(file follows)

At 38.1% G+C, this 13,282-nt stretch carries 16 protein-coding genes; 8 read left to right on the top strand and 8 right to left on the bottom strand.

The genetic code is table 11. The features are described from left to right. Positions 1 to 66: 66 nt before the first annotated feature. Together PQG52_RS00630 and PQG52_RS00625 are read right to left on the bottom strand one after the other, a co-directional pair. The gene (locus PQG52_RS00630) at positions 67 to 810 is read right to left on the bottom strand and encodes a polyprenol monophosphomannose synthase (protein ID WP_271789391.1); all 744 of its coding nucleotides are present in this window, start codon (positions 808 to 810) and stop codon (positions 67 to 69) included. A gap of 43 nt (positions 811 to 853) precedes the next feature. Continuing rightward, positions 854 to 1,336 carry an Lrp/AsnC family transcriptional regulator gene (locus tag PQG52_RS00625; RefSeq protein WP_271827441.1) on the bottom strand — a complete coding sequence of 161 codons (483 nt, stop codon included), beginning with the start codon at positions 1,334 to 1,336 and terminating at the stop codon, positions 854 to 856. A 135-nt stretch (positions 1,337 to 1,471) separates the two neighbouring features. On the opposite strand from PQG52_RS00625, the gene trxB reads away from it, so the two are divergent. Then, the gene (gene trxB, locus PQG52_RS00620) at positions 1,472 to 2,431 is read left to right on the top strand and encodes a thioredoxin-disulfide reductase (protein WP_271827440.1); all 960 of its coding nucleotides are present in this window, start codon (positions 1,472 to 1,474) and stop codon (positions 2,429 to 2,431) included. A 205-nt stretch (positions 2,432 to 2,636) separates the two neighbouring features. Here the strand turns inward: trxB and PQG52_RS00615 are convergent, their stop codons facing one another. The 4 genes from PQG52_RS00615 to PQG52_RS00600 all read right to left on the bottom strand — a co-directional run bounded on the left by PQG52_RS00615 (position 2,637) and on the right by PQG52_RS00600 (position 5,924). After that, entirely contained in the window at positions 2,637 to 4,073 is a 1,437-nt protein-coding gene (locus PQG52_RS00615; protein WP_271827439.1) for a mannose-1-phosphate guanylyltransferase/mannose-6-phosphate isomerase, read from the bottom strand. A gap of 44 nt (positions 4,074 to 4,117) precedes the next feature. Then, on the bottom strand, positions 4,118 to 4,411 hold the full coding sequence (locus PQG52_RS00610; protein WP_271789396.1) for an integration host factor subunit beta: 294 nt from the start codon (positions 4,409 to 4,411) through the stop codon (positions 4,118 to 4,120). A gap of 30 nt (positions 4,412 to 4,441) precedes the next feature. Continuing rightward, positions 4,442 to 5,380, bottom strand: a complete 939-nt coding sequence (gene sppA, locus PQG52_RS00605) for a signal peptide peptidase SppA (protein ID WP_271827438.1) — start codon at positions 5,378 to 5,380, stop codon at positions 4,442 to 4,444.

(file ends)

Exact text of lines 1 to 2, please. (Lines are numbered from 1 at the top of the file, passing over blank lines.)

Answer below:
At 38.1% G+C, this 13,282-nt stretch carries 16 protein-coding genes; 8 read left to right on the top strand and 8 right to left on the bottom strand.

The genetic code is table 11. The features are described from left to right. Positions 1 to 66: 66 nt before the first annotated feature. Together PQG52_RS00630 and PQG52_RS00625 are read right to left on the bottom strand one after the other, a co-directional pair. The gene (locus PQG52_RS00630) at positions 67 to 810 is read right to left on the bottom strand and encodes a polyprenol monophosphomannose synthase (protein ID WP_271789391.1); all 744 of its coding nucleotides are present in this window, start codon (positions 808 to 810) and stop codon (positions 67 to 69) included. A gap of 43 nt (positions 811 to 853) precedes the next feature. Continuing rightward, positions 854 to 1,336 carry an Lrp/AsnC family transcriptional regulator gene (locus tag PQG52_RS00625; RefSeq protein WP_271827441.1) on the bottom strand — a complete coding sequence of 161 codons (483 nt, stop codon included), beginning with the start codon at positions 1,334 to 1,336 and terminating at the stop codon, positions 854 to 856. A 135-nt stretch (positions 1,337 to 1,471) separates the two neighbouring features. On the opposite strand from PQG52_RS00625, the gene trxB reads away from it, so the two are divergent. Then, the gene (gene trxB, locus PQG52_RS00620) at positions 1,472 to 2,431 is read left to right on the top strand and encodes a thioredoxin-disulfide reductase (protein WP_271827440.1); all 960 of its coding nucleotides are present in this window, start codon (positions 1,472 to 1,474) and stop codon (positions 2,429 to 2,431) included. A 205-nt stretch (positions 2,432 to 2,636) separates the two neighbouring features. Here the strand turns inward: trxB and PQG52_RS00615 are convergent, their stop codons facing one another. The 4 genes from PQG52_RS00615 to PQG52_RS00600 all read right to left on the bottom strand — a co-directional run bounded on the left by PQG52_RS00615 (position 2,637) and on the right by PQG52_RS00600 (position 5,924). After that, entirely contained in the window at positions 2,637 to 4,073 is a 1,437-nt protein-coding gene (locus PQG52_RS00615; protein WP_271827439.1) for a mannose-1-phosphate guanylyltransferase/mannose-6-phosphate isomerase, read from the bottom strand. A gap of 44 nt (positions 4,074 to 4,117) precedes the next feature. Then, on the bottom strand, positions 4,118 to 4,411 hold the full coding sequence (locus PQG52_RS00610; protein WP_271789396.1) for an integration host factor subunit beta: 294 nt from the start codon (positions 4,409 to 4,411) through the stop codon (positions 4,118 to 4,120). A gap of 30 nt (positions 4,412 to 4,441) precedes the next feature. Continuing rightward, positions 4,442 to 5,380, bottom strand: a complete 939-nt coding sequence (gene sppA, locus PQG52_RS00605) for a signal peptide peptidase SppA (protein ID WP_271827438.1) — start codon at positions 5,378 to 5,380, stop codon at positions 4,442 to 4,444.